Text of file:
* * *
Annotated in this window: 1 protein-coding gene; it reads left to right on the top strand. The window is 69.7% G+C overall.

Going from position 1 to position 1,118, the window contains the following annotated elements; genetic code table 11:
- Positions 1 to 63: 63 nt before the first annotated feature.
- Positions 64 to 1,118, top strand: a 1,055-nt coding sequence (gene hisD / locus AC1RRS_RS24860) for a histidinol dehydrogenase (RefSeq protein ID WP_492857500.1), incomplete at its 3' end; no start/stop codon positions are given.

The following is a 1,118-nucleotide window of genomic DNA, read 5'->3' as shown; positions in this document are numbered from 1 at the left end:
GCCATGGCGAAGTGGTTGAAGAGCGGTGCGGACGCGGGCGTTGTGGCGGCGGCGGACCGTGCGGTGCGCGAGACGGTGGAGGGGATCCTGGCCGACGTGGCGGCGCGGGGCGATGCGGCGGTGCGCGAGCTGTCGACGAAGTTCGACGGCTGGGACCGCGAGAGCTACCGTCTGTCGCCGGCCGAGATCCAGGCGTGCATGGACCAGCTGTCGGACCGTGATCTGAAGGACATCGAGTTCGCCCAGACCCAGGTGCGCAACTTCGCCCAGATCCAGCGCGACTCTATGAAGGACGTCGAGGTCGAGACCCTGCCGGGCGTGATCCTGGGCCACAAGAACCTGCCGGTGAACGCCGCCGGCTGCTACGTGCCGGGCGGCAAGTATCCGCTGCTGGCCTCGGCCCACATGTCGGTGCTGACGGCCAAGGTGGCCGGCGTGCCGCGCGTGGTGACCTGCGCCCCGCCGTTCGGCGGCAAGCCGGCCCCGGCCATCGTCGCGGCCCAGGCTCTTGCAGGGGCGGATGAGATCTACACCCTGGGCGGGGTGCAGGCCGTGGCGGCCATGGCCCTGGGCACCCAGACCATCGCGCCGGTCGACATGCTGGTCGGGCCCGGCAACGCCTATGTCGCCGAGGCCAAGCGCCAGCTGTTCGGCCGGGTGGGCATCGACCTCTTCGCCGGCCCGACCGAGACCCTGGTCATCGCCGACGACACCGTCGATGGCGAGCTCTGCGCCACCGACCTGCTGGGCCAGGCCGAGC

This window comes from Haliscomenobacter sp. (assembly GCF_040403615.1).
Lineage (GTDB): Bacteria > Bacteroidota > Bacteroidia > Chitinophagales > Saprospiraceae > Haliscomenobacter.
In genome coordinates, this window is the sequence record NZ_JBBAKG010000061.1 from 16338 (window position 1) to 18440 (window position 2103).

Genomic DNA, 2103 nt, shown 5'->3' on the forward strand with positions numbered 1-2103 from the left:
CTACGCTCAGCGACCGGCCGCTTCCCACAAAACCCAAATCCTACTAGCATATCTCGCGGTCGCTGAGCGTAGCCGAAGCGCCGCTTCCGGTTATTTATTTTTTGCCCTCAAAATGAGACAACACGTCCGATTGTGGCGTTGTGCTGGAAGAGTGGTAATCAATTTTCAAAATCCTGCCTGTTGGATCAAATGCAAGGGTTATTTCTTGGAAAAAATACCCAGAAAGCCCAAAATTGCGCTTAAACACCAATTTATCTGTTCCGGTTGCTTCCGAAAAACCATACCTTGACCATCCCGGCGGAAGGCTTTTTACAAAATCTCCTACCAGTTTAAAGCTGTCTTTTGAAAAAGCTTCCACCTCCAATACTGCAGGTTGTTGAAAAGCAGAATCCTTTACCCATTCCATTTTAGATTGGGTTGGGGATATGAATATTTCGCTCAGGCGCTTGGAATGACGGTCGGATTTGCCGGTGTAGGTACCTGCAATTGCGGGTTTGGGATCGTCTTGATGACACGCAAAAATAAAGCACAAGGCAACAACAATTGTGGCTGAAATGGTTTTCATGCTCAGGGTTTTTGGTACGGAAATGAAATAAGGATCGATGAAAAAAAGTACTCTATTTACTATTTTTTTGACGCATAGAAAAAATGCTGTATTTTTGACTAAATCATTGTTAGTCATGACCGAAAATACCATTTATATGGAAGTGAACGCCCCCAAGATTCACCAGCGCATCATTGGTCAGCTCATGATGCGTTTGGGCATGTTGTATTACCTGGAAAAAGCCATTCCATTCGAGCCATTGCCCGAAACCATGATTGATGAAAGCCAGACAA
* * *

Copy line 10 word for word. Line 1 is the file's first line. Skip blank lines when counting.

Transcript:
Genomic DNA, 2103 nt, shown 5'->3' on the forward strand with positions numbered 1-2103 from the left: